Wednesday, May 21, 2008

Finally, A House He Can Call His Own

Architect builds California-style home in Long Beach

By Joseph Kellard

At around 9 a.m. on Mother’s Day, guests arrived at the Henrys’ residence on East Walnut Avenue. The group of four didn’t even know Kathy Henry, mother of four, or her husband Matt.

But the Henrys are used to having uninvited guests. This quartet was the latest group to stop by to get a closer look at their new, five-bedroom California-style home, still under construction at the corner of East Walnut and Roosevelt Boulevard.

"This should be in Architectural Digest," one woman half-joked as she greeted Matt where the backyard L-shaped pool wraps under the house.Passers-by and friends alike have told the Henrys that their flat-roofed, sand-colored home seems more suited to the beach or the Hollywood Hills than this neighborhood of older homes, some 1930s Spanish-style — like the one the Henrys tore down to build their new one.

"We get that all the time," said Matt, 39, standing in his yard, which was crammed with ladders, scaffolding, wheelbarrows and a large green dumpster. "Some people stop and talk and ask what kind of home is it. Others say thank you. They tell me, ‘I want to see it when it’s done.’ People just show up. It’s really been exciting."

Henry, a general contractor trained as an architect and a lifelong Long Beach resident, owns HKH Construction, a design company that focuses on residential remodeling. But he has never built his own home, which, he says, has been much more daunting and nerve-racking than building houses for others. But it has also brought him closer to his growing family.

"He waited a long time to do this," said Matt’s wife, Kathy, 41, who is six months pregnant. "When someone mentions the house, I say it’s all Matt. He’s had the ideas for years and they’re his drawings.

We’ve been in the house over 10 years, and we’ve waited a long time to do it. So it’s a testament to his patience and hard work."

In 2002, Matt drew up the plans for the house while coloring with his children. He was inspired by books on Richard Neutra, a prominent architect of the 1940s who was famous for his California moderns. "He did a modern style with a natural feel," Henry explained.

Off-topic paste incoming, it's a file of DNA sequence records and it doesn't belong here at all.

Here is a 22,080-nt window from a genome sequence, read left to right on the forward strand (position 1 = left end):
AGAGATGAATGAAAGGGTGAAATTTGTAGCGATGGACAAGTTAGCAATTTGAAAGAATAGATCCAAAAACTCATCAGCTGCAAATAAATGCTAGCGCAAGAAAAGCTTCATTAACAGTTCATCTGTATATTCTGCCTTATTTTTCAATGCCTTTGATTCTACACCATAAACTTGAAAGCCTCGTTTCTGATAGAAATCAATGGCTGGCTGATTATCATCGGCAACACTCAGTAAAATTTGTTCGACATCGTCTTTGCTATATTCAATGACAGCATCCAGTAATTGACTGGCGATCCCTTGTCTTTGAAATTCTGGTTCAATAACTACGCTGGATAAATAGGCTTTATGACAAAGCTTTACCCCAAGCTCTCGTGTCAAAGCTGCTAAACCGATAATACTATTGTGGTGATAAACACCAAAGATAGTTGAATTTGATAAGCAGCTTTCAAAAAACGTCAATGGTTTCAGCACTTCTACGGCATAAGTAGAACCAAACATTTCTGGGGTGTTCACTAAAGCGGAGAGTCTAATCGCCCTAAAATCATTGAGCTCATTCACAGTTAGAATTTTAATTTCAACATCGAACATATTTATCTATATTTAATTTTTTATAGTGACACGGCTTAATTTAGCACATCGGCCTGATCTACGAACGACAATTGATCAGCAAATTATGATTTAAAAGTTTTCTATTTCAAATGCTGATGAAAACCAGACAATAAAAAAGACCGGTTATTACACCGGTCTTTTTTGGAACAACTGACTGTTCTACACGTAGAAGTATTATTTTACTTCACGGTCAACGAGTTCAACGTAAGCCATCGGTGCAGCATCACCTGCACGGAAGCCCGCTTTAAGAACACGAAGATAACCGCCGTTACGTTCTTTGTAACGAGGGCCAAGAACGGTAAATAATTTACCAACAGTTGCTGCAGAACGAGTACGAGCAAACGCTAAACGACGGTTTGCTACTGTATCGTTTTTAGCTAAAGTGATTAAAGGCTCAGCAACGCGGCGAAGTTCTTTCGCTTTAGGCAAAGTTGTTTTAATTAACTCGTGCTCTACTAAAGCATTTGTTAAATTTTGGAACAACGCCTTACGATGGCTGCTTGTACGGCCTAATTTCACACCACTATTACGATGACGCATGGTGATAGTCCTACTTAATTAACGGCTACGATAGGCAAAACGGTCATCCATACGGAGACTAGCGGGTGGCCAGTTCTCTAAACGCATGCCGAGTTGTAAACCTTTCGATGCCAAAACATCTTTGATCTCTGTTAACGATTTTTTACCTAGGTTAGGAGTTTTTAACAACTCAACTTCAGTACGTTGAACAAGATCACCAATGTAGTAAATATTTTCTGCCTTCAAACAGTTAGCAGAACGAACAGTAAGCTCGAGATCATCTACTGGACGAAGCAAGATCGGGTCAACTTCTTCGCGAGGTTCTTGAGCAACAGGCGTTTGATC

When he began mulling the details of a design, Henry, a graduate of New York Institute of Technology, brought sand from the beach to match a stucco exterior to give the house the appearance of emerging from the sands.

Although the house is modern, he explained, he and Kathy are striving to give the interior a natural but old feel. They hope to achieve this effect not only with the architecture, but also with the materials they’ve chosen: stone-like tiles in the bathrooms instead of porcelain, and walk-in closets on the second floor with sliding doors made of wenge, a dark-grained wood that contrasts with the blond maple floors.

Henry also designed parts of the exterior to integrate with the interior. Each projected, block-shaped section outside the house is paneled in rustic cedar, which in one area will extend onto a broad white wall in the living room.

"Exterior walls pulling in aren’t characteristic of modern design, which has more of a streamlined, sanitary look, whereas the cedar kind of warms it up," Henry said, citing the influence of architect Richard Meier for these touches.

The high-ceilinged living room will have a staircase and a balcony, and a large picture window looks south down Roosevelt Boulevard toward the ocean. A triple-sided fireplace divides the living room and the family room.

In the basement, Henry plans a kids’ playroom that may double as his office, and a staircase will spiral up three floors. The master bedroom has a three-level ceiling ranging from eight to 10 feet high, and the master bath has a special feature: shower heads in the ceiling that project water like rain.

For Matt, the most difficult part of the project was making this house different than anything he’s built before. "When you’re in the industry for 20-something years and you work on enough houses, you kind of get into this track where you don’t want to do what you did at someone else’s place," said Henry, who worked for architect Mike Burkhold, an NYIT professor, in Seacliff and developer Alexander Wolf & Son in Manhattan before starting HKH Construction in 1998.

"At every turn I was stifling myself by saying, ‘you can’t do that because you did that at so-and-so’s house,’" Henry continued. "But that’s silly because there are always going to be some similarities between the houses you build. And what I’ve done for other people has been beautiful, so why not celebrate that and take advantage of that a little bit?"

Henry periodically took his plans to the city’s building department and architect committee to find out what exactly city code permitted. He had to ensure that his home fit the character and style of the neighborhood — including the Congregation Beth Shalom building, which abuts his property and also has a flat roof and square structure.

"In the end, taking up the property and doing this house like we did, for me it’s a love, and I’m inspired by my wife and kids," said Henry, whose family is living temporarily in a home in East Atlantic Beach until mid-summer, when they hope to move into their new digs. "But more than anything, it’s also almost a love or trust and confidence in Long Beach. It’s the town as well, and I wouldn’t make this investment if it weren’t that."

Joseph Kellard is a journalist and columnist living in New York.

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